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#347314 - 06/17/07 04:56 PM Floating Martial artist...
Eveal Offline
the freshmaker

Registered: 10/15/04
Posts: 303
How many of you consider yourself a floating martial artist? Now for the last year I have been traveling to different MA schools to train with a variety of styles and people. Some people say I have a lack of dedication but others think its the best route to complete my training. After 13 years of karate, I have reverted back to my boxing for my hands and now Muay thai training and some ground game.

I believe a training facility that only stays with the same group of people will not grow and I know this through experience. Why is this so hard for people to understand? Have anyone here every tried to give a blackbelt or sash a tip in fighting and watch how his ego will shun you off? I have had it done so many times that I don't bother with them anymore. Tell me of your "floating" experiences and have you came across these "blackbelts or instructors" who are not willing to listen even if you can exploit them at times.

Be "Water" my friend!

#347315 - 06/17/07 07:56 PM Re: Floating Martial artist... [Re: Eveal]
MattJ Offline
Free Rhinoplasty!

Registered: 11/25/04
Posts: 15634
Loc: York PA. USA
I have been fortunate enough to be able to train here and there with a lot of different martial artists in different styles. I think that stretching your boundaries is one of the best things you can do - in martial arts, and life in general.

If you are still training in the arts (any art), then you do not suffer a lack of dedication.

As far as "tips" to other practitioners, I agree with you that it is best to keep your mouth shut unless they seem like they want to know something. Otherwise, I simply show people in sparring. To feel is to believe, LOL.

But of course some people don't want to see the truth, even if you can show it to them.
"In case you ever wondered what it's like to be knocked out, it's like waking up from a nightmare only to discover it wasn't a dream." -Forrest Griffin

#347316 - 06/17/07 09:23 PM Re: Floating Martial artist... [Re: Eveal]
Kimo2007 Offline

Registered: 03/31/07
Posts: 1057
While I agree some floating is good I also think it's important to stick with a system for a long period of time. Any art or system worth learning takes years to become good.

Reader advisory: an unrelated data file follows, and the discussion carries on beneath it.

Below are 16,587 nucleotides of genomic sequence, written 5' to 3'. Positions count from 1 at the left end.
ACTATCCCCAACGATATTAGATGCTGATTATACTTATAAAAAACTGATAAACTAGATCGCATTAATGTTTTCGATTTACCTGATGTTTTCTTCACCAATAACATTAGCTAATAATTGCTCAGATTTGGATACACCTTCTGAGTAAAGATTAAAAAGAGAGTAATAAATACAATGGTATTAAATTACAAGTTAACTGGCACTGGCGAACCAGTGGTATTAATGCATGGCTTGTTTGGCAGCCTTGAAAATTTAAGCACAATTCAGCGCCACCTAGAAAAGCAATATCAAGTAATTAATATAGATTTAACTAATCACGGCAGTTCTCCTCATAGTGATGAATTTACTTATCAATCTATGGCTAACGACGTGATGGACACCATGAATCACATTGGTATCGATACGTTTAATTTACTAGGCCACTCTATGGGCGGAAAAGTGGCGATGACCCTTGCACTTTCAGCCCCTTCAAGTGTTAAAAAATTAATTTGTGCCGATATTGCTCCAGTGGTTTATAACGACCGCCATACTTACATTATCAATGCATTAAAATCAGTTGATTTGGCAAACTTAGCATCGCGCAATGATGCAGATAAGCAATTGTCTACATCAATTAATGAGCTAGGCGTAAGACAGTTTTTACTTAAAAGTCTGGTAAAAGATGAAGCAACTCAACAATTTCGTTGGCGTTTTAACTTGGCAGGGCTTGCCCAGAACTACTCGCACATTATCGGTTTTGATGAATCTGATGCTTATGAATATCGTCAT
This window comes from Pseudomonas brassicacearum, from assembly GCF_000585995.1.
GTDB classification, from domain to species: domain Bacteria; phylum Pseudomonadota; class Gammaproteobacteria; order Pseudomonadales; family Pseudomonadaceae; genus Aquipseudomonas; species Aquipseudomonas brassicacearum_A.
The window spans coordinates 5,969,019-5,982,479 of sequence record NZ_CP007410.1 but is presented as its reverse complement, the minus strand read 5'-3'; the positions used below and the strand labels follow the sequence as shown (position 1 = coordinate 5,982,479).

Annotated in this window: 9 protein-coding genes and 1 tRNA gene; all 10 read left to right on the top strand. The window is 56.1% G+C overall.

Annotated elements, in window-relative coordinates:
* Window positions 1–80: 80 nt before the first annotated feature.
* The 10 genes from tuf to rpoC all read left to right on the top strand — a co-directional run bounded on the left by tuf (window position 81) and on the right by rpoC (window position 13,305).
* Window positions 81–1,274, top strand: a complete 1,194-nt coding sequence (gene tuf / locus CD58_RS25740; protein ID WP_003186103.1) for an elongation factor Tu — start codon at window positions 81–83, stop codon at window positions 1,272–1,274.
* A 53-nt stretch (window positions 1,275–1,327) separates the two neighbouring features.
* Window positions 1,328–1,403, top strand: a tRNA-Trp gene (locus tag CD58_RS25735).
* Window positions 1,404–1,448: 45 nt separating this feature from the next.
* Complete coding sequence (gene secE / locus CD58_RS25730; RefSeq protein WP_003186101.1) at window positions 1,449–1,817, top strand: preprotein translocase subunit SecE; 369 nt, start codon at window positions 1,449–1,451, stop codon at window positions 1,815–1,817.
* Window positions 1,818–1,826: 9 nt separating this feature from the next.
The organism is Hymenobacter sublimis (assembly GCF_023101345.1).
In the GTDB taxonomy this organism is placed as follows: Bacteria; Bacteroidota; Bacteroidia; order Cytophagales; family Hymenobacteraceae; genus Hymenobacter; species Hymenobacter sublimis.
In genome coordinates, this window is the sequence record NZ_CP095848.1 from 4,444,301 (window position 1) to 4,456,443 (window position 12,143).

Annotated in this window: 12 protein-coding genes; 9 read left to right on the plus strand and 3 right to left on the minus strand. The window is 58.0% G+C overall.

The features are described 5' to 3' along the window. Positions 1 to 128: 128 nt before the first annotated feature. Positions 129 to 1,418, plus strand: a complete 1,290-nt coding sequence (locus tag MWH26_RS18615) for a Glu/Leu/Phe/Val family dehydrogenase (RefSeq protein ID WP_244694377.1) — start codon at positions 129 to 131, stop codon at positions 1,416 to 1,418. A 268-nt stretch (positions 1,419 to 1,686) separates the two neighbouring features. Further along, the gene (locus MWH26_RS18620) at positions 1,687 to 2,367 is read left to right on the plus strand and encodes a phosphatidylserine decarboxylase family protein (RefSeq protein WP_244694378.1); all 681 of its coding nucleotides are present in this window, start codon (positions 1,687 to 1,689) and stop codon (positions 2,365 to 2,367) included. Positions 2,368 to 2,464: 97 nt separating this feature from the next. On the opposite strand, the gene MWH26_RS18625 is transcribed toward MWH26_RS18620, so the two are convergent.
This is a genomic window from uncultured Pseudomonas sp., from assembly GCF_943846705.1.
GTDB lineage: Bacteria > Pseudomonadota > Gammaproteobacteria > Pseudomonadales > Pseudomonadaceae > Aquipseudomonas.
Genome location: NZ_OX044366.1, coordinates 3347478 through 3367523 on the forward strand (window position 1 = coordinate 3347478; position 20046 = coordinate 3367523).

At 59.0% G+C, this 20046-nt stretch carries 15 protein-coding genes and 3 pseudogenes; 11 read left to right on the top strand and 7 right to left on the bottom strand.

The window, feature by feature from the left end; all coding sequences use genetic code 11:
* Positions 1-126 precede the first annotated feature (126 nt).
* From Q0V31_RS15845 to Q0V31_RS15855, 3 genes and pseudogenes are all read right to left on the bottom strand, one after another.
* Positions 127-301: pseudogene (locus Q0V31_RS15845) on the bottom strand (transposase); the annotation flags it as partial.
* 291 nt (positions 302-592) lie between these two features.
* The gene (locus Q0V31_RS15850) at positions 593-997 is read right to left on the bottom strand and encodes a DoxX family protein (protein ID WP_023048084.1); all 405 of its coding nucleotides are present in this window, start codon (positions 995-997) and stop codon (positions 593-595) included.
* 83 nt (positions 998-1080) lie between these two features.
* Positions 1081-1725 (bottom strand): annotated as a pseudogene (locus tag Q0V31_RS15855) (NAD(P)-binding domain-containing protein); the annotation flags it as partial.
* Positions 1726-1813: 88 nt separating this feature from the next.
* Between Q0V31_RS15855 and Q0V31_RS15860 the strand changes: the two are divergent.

On the other hand I also think you should move out of a system and train in something new from the ground up. For everyone it's different but if you studied Karate for 13 years why not take up BJJ for 5 years or so? Seems to me you are studying another striking art when I am guessing you haven't done much on the ground.

I don't mean to question your choices just offer an observation.
Undefeated in all of Asia!

#347317 - 06/17/07 11:14 PM Re: Floating Martial artist... [Re: Kimo2007]
pepto_bismol Offline
infinite kudos

Registered: 03/04/06
Posts: 480
I think that in life, you have to learn to adapt... you need to walk a different path to get to a different destination. If the same old style in the same old school with the same old people is not doing it for you, then, why not leave? Sure earning a black belt shows dedication, but there is a difference between dedication and stubborness.

For me, I have left karate and ving tsun for the street practical, harder workout, ground and pound brazilian ju jitsu. I couldn't be happier.

The only kind of "floaters" that irritate me are the ones who quit a style because they don't get there black belt fast enough, or because they are simply are not progressing fast enough.

You need to either train harder or be super patient. Still, people have lives and other obligations, so it is unfair for me to think poorly of them because they quit.

Anyway, If somebody has floated to many schools, then you can consider them a true master, because they are "like water."

water can flow...
YAY pepto bismol! No... not... kryptonite


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